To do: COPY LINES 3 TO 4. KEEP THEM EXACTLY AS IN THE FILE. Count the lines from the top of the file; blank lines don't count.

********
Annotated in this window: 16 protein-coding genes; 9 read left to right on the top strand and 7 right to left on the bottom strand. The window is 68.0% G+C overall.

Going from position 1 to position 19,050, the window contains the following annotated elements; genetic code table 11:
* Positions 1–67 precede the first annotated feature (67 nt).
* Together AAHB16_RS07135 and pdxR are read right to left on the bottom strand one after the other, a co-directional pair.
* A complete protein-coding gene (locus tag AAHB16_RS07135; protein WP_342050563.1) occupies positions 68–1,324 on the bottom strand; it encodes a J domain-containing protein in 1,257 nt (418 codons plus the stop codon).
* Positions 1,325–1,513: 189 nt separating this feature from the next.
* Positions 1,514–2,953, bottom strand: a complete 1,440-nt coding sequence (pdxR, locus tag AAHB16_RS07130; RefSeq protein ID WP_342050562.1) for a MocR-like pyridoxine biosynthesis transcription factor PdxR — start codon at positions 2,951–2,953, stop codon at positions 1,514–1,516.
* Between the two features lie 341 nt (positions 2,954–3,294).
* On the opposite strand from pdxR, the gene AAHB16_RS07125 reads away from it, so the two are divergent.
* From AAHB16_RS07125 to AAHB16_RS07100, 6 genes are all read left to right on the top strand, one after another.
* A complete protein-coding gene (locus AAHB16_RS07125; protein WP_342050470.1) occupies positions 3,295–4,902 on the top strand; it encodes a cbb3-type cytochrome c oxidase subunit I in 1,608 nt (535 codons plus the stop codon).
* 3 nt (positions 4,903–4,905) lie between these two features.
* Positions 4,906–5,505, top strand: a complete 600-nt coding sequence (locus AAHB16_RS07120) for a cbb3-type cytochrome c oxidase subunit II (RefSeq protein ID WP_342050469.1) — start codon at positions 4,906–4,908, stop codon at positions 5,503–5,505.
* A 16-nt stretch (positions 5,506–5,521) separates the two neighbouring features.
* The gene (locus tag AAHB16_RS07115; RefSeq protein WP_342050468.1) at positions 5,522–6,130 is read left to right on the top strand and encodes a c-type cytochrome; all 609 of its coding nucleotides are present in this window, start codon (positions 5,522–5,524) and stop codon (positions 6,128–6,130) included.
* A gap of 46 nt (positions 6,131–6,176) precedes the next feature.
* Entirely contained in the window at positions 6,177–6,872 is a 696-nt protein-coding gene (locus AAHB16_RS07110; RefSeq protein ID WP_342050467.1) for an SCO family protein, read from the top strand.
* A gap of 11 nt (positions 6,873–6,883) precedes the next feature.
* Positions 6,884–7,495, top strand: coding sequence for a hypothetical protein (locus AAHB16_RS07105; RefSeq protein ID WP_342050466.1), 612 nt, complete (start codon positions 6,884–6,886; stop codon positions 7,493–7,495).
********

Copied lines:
* Positions 1–67 precede the first annotated feature (67 nt).
* Together AAHB16_RS07135 and pdxR are read right to left on the bottom strand one after the other, a co-directional pair.